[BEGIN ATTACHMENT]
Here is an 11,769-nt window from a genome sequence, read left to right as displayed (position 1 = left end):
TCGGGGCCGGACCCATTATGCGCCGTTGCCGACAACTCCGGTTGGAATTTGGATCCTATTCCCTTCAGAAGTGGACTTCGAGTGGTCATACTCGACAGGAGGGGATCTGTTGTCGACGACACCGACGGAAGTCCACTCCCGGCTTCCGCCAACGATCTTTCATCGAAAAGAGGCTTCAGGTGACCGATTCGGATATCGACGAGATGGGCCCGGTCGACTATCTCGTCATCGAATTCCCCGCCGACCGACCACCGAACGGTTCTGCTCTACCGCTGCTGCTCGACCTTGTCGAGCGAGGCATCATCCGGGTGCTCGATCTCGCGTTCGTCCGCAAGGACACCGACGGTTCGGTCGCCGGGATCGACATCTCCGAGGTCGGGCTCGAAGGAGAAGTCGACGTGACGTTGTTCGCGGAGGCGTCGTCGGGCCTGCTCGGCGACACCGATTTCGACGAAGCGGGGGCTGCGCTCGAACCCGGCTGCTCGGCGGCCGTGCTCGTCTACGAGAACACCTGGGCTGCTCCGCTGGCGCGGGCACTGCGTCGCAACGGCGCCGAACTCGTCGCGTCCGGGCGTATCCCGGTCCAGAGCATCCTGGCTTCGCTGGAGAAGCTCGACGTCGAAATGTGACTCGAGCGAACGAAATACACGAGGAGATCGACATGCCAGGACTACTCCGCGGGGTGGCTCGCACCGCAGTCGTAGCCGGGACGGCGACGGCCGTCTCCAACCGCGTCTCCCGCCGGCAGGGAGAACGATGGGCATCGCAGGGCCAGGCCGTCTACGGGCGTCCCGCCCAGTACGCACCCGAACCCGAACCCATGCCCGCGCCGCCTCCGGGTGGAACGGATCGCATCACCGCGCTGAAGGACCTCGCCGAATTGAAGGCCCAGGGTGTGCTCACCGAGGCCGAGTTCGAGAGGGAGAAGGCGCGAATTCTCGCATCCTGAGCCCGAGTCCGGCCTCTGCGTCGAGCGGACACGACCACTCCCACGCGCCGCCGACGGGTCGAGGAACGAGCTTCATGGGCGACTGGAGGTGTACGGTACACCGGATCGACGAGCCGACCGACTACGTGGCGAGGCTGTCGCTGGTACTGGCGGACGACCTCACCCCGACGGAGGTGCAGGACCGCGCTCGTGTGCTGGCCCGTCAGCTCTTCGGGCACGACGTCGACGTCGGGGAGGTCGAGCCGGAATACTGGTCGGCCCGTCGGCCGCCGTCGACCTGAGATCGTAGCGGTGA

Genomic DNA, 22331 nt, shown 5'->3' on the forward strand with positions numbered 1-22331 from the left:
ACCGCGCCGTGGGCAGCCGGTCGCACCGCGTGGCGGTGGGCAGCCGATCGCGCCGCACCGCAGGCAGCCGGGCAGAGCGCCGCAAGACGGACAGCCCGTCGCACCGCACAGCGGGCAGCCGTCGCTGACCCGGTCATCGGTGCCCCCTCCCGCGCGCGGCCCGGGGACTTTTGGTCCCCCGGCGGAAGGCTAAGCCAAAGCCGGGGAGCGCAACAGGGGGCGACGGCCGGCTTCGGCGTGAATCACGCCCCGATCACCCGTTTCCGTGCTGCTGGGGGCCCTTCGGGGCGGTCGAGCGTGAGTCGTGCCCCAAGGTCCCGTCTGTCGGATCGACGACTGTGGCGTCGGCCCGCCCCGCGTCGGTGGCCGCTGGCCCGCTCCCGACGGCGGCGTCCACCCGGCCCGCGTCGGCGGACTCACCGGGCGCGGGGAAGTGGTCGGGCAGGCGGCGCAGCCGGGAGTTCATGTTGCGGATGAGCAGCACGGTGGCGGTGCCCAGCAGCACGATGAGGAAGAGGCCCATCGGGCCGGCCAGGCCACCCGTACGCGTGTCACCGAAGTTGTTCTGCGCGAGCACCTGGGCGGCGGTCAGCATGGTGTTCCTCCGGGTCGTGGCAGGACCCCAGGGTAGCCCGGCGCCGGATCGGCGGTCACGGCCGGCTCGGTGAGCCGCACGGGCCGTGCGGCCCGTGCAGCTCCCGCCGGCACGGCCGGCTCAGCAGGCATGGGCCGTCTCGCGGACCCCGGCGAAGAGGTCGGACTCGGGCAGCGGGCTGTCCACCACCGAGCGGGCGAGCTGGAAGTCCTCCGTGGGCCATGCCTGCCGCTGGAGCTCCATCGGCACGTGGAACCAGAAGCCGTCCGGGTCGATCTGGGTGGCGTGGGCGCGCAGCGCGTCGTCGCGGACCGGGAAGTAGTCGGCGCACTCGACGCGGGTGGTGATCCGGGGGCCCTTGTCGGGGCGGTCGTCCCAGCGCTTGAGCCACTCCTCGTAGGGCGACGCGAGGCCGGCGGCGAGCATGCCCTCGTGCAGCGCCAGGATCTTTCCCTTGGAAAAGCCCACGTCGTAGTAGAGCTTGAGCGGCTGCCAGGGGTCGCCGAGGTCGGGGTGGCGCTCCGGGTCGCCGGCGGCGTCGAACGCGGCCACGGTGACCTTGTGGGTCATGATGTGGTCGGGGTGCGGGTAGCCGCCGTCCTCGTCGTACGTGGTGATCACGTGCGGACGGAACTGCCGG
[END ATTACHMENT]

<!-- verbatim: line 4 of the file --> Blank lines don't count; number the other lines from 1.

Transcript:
ACCGCGCCGTGGGCAGCCGGTCGCACCGCGTGGCGGTGGGCAGCCGATCGCGCCGCACCGCAGGCAGCCGGGCAGAGCGCCGCAAGACGGACAGCCCGTCGCACCGCACAGCGGGCAGCCGTCGCTGACCCGGTCATCGGTGCCCCCTCCCGCGCGCGGCCCGGGGACTTTTGGTCCCCCGGCGGAAGGCTAAGCCAAAGCCGGGGAGCGCAACAGGGGGCGACGGCCGGCTTCGGCGTGAATCACGCCCCGATCACCCGTTTCCGTGCTGCTGGGGGCCCTTCGGGGCGGTCGAGCGTGAGTCGTGCCCCAAGGTCCCGTCTGTCGGATCGACGACTGTGGCGTCGGCCCGCCCCGCGTCGGTGGCCGCTGGCCCGCTCCCGACGGCGGCGTCCACCCGGCCCGCGTCGGCGGACTCACCGGGCGCGGGGAAGTGGTCGGGCAGGCGGCGCAGCCGGGAGTTCATGTTGCGGATGAGCAGCACGGTGGCGGTGCCCAGCAGCACGATGAGGAAGAGGCCCATCGGGCCGGCCAGGCCACCCGTACGCGTGTCACCGAAGTTGTTCTGCGCGAGCACCTGGGCGGCGGTCAGCATGGTGTTCCTCCGGGTCGTGGCAGGACCCCAGGGTAGCCCGGCGCCGGATCGGCGGTCACGGCCGGCTCGGTGAGCCGCACGGGCCGTGCGGCCCGTGCAGCTCCCGCCGGCACGGCCGGCTCAGCAGGCATGGGCCGTCTCGCGGACCCCGGCGAAGAGGTCGGACTCGGGCAGCGGGCTGTCCACCACCGAGCGGGCGAGCTGGAAGTCCTCCGTGGGCCATGCCTGCCGCTGGAGCTCCATCGGCACGTGGAACCAGAAGCCGTCCGGGTCGATCTGGGTGGCGTGGGCGCGCAGCGCGTCGTCGCGGACCGGGAAGTAGTCGGCGCACTCGACGCGGGTGGTGATCCGGGGGCCCTTGTCGGGGCGGTCGTCCCAGCGCTTGAGCCACTCCTCGTAGGGCGACGCGAGGCCGGCGGCGAGCATGCCCTCGTGCAGCGCCAGGATCTTTCCCTTGGAAAAGCCCACGTCGTAGTAGAGCTTGAGCGGCTGCCAGGGGTCGCCGAGGTCGGGGTGGCGCTCCGGGTCGCCGGCGGCGTCGAACGCGGCCACGGTGACCTTGTGGGTCATGATGTGGTCGGGGTGCGGGTAGCCGCCGTCCTCGTCGTACGTGGTGATCACGTGCGGACGGAACTGCCGG